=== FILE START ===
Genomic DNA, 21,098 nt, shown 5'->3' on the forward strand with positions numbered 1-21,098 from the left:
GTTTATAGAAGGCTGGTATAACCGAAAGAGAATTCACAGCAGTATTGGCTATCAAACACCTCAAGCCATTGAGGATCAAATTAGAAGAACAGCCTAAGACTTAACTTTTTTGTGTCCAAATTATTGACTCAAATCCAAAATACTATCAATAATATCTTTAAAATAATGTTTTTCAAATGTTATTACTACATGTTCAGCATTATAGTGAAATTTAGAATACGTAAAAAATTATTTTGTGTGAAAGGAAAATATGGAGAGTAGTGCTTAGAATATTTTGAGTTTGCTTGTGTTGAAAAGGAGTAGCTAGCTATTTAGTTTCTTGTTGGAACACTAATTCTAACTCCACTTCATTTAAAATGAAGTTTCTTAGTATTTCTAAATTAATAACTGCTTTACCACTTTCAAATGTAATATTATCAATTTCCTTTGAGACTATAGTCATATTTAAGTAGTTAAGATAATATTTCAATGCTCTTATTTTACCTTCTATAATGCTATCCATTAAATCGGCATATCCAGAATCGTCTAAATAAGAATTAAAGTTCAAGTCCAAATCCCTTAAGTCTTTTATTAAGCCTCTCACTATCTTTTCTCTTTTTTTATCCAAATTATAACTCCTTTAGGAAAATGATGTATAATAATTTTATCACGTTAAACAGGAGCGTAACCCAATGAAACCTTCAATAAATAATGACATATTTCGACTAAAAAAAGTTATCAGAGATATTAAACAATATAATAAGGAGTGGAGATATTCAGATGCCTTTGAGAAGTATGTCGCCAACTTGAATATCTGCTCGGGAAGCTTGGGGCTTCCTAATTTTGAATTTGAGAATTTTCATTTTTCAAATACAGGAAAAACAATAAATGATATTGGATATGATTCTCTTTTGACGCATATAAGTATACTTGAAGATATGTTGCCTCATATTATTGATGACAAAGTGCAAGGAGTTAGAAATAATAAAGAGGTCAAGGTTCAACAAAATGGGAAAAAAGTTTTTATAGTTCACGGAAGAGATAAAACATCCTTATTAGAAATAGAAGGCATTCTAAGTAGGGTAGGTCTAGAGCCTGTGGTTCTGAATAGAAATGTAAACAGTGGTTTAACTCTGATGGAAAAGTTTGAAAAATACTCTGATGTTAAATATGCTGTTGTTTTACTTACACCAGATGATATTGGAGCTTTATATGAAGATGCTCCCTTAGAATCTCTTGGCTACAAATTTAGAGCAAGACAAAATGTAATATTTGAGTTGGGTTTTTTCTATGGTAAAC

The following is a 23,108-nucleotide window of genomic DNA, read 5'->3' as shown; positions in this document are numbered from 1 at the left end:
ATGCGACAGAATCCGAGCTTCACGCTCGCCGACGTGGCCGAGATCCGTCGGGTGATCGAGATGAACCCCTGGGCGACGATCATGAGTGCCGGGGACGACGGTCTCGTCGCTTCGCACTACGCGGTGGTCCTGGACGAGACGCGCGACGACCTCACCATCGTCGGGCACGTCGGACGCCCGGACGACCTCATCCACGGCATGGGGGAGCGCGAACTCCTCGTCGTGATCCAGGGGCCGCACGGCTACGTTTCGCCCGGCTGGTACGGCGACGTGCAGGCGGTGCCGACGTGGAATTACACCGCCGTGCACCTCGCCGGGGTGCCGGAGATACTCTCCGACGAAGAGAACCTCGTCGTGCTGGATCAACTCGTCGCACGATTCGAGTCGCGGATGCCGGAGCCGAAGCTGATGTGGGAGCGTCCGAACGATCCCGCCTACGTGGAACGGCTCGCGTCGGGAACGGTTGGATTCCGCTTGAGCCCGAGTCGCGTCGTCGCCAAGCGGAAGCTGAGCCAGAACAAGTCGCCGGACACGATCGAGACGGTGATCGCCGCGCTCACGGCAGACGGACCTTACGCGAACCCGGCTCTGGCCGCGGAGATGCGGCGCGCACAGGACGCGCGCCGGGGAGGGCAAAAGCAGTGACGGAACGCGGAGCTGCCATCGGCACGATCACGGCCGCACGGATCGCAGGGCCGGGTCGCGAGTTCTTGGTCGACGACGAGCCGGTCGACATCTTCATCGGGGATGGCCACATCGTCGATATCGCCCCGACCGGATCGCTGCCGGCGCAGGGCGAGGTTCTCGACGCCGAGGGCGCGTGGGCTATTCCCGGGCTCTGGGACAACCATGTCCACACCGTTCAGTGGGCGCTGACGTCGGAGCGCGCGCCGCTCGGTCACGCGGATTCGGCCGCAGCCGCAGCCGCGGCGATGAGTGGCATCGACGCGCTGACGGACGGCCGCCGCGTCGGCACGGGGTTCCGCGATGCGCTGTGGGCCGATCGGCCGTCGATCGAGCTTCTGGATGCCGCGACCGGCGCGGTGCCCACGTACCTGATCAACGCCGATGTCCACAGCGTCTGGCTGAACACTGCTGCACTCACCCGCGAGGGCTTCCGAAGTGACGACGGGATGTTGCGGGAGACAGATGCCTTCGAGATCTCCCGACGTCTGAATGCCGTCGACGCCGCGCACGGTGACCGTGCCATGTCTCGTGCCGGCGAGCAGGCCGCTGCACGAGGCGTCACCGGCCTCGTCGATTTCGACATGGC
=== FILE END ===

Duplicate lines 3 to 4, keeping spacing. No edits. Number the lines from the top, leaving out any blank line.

The following is a 23,108-nucleotide window of genomic DNA, read 5'->3' as shown; positions in this document are numbered from 1 at the left end:
ATGCGACAGAATCCGAGCTTCACGCTCGCCGACGTGGCCGAGATCCGTCGGGTGATCGAGATGAACCCCTGGGCGACGATCATGAGTGCCGGGGACGACGGTCTCGTCGCTTCGCACTACGCGGTGGTCCTGGACGAGACGCGCGACGACCTCACCATCGTCGGGCACGTCGGACGCCCGGACGACCTCATCCACGGCATGGGGGAGCGCGAACTCCTCGTCGTGATCCAGGGGCCGCACGGCTACGTTTCGCCCGGCTGGTACGGCGACGTGCAGGCGGTGCCGACGTGGAATTACACCGCCGTGCACCTCGCCGGGGTGCCGGAGATACTCTCCGACGAAGAGAACCTCGTCGTGCTGGATCAACTCGTCGCACGATTCGAGTCGCGGATGCCGGAGCCGAAGCTGATGTGGGAGCGTCCGAACGATCCCGCCTACGTGGAACGGCTCGCGTCGGGAACGGTTGGATTCCGCTTGAGCCCGAGTCGCGTCGTCGCCAAGCGGAAGCTGAGCCAGAACAAGTCGCCGGACACGATCGAGACGGTGATCGCCGCGCTCACGGCAGACGGACCTTACGCGAACCCGGCTCTGGCCGCGGAGATGCGGCGCGCACAGGACGCGCGCCGGGGAGGGCAAAAGCAGTGACGGAACGCGGAGCTGCCATCGGCACGATCACGGCCGCACGGATCGCAGGGCCGGGTCGCGAGTTCTTGGTCGACGACGAGCCGGTCGACATCTTCATCGGGGATGGCCACATCGTCGATATCGCCCCGACCGGATCGCTGCCGGCGCAGGGCGAGGTTCTCGACGCCGAGGGCGCGTGGGCTATTCCCGGGCTCTGGGACAACCATGTCCACACCGTTCAGTGGGCGCTGACGTCGGAGCGCGCGCCGCTCGGTCACGCGGATTCGGCCGCAGCCGCAGCCGCGGCGATGAGTGGCATCGACGCGCTGACGGACGGCCGCCGCGTCGGCACGGGGTTCCGCGATGCGCTGTGGGCCGATCGGCCGTCGATCGAGCTTCTGGATGCCGCGACCGGCGCGGTGCCCACGTACCTGATCAACGCCGATGTCCACAGCGTCTGGCTGAACACTGCTGCACTCACCCGCGAGGGCTTCCGAAGTGACGACGGGATGTTGCGGGAGACAGATGCCTTCGAGATCTCCCGACGTCTGAATGCCGTCGACGCCGCGCACGGTGACCGTGCCATGTCTCGTGCCGGCGAGCAGGCCGCTGCACGAGGCGTCACCGGCCTCGTCGATTTCGACATGGC